Youth climate action could go further

Today, around the country and around the South, children will be forgoing school for the School Strike 4 Climate protest. The global movement today's event is part of stems from last year's well-publicised protest by a young Swedish girl, Greta Thunberg.

It's stating the obvious, but children are New Zealand's future adults. That they are aware of and willing to engage on something as complex as climate change, and are concerned about ever-increasing pollution levels, is fundamentally positive and is something the bulk of this country's adults would applaud. But that doesn't mean today's action should pass without discussion or critique.

A common concern voiced over the past few days has addressed the motivation of those encouraging the protest. Is it entirely child-led, or are adult political ambitions being exercised behind the scenes? Using children for political gain is unpleasant, but not uncommon. Whether that is happening here is worth discussion, but it should be remembered this is a global movement begun by a Swedish schoolgirl, not New Zealand politicians.

Should children be missing school for climate change protests? In truth, it is unlikely many parents disapprove of climate science and environmental concerns being taught in our schools. It is less clear whether parents want their children taught that the answer to such problems lies in strikes demanding someone else do something about it.

And herein lies the concerning aspect of today's strike. It isn't the cause, the science, or that children are too young to be involved in environmental discussions and action. It certainly isn't that global warming and pollution aren't serious issues worthy of agitation, debate, campaigning and more.

The concerning aspect is that these issues are all being bundled up and used as justification for teaching our children that when something needs fixing, you strike. That may seem well and good for a portion of this country but it is very unlikely to be the belief of the majority.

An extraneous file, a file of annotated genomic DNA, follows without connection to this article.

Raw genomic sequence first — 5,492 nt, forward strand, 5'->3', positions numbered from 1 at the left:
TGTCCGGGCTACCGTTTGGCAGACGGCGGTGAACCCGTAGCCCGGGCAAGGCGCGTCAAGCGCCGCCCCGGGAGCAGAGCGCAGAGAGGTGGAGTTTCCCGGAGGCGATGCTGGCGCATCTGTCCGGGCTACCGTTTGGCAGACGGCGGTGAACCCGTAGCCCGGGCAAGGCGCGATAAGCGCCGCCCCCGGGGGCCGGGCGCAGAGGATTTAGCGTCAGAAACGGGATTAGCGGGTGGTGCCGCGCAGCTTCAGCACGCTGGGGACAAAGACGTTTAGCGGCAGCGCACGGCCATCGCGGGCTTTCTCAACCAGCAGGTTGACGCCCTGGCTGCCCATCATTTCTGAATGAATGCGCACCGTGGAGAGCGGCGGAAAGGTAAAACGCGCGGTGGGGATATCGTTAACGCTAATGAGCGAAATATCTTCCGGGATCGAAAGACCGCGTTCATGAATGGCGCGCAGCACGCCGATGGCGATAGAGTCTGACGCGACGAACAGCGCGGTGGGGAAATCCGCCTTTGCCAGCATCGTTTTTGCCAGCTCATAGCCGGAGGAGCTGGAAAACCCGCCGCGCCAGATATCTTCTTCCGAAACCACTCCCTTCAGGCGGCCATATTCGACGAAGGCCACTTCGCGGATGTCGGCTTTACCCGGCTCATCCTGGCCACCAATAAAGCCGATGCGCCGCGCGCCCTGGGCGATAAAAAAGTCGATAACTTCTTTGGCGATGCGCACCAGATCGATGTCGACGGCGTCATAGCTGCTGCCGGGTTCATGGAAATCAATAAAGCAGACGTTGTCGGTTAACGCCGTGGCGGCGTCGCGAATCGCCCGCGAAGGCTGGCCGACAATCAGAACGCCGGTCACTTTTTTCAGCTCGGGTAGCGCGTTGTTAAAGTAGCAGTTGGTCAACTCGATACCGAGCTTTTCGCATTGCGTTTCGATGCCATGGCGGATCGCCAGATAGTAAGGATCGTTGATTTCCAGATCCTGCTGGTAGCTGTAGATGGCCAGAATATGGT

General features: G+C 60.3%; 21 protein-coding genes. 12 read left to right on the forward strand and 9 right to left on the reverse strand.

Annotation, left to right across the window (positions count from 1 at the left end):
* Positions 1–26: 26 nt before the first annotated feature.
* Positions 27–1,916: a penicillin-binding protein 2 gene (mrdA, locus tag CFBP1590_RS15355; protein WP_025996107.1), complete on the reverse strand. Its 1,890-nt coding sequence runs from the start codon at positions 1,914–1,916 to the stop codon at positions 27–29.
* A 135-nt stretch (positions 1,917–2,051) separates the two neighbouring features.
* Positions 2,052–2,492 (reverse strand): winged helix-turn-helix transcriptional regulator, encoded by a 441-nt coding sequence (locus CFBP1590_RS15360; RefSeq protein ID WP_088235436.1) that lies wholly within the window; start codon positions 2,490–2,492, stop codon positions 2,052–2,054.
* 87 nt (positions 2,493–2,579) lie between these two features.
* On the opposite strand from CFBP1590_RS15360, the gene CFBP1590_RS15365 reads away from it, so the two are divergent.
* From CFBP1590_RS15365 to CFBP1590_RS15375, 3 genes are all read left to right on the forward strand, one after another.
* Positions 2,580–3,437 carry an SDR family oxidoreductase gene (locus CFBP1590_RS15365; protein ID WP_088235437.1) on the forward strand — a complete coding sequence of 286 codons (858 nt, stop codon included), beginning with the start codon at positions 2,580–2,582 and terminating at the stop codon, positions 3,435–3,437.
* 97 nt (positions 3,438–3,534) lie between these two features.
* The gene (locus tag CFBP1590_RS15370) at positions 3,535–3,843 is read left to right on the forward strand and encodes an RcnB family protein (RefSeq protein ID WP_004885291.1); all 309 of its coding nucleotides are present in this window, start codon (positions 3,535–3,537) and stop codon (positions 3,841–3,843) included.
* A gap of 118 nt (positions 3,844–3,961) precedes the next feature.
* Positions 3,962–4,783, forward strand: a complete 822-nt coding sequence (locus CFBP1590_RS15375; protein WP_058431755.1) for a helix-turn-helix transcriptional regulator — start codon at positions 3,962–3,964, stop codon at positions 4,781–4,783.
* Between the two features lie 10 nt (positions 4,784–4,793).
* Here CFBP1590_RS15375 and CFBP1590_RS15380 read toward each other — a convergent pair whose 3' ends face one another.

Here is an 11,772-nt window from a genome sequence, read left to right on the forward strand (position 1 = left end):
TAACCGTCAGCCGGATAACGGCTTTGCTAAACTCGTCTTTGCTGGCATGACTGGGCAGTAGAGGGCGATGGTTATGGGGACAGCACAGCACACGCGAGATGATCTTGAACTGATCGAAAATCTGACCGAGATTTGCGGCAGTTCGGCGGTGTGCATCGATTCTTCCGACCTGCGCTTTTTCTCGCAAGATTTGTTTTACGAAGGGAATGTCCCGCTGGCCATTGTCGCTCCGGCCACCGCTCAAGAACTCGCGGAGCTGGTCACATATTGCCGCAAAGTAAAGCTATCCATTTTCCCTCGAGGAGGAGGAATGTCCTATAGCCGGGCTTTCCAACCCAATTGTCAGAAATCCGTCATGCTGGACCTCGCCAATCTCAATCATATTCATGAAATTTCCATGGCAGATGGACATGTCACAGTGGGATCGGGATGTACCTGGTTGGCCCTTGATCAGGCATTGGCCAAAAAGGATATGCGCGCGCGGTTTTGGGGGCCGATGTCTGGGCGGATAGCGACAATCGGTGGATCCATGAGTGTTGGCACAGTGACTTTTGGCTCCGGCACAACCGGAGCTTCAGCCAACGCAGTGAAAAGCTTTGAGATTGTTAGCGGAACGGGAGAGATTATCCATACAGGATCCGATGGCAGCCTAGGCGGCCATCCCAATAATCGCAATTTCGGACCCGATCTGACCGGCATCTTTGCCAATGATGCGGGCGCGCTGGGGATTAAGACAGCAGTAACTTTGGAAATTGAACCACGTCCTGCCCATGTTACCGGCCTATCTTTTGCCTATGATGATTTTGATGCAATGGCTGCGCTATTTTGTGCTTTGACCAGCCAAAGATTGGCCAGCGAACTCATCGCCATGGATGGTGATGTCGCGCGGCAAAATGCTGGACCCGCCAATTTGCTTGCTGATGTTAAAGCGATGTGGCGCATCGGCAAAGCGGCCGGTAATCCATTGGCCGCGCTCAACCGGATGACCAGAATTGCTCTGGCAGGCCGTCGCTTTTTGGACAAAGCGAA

Would it not be better to encourage our children that the most effective thing they can do to fight for and produce meaningful change in the world is to bring change in their own lives? The previous Labour government showed how that could be done.

During Helen Clark's reign, schools around the country were encouraged and resourced to not only embark on planting vegetable gardens at their schools, but on teaching how and why fresh produce mattered. The consequence was parents being taught by their children to change the way they shopped for food, to have a go at gardening and cooking different meals, and to ensure fresh produce was a part of their lives.

Children have the power to shame adults with surprising ease. And the growing consumerism fuelling many of the climate change and pollution issues is something children could well lead a move away from. So, too, could children demand better transport choices by their parents, reduced waste around the home and far more. It is not that it is their responsibility to do so - it is that they do have the power to effect change.

But that isn't what today's action is about. Instead, it is about believing a complex problem is best tackled by going on strike. Perhaps our children would be better off being inspired to be the change they seek because, to arrest climate change, all of us will need to take myriad little actions. It isn't the lack of sweeping legislation stopping the culture change needed. It is individuals refusing to adapt.

While the cause of today's strike is a vital one, it does seem the action itself is not the best vehicle to produce the necessary change.

Comments

8 hours working day, sick pay, paid holidays, social security and health system were not handed down to people waiting politely. All were won through political struggle, striking is a big part of it.

 

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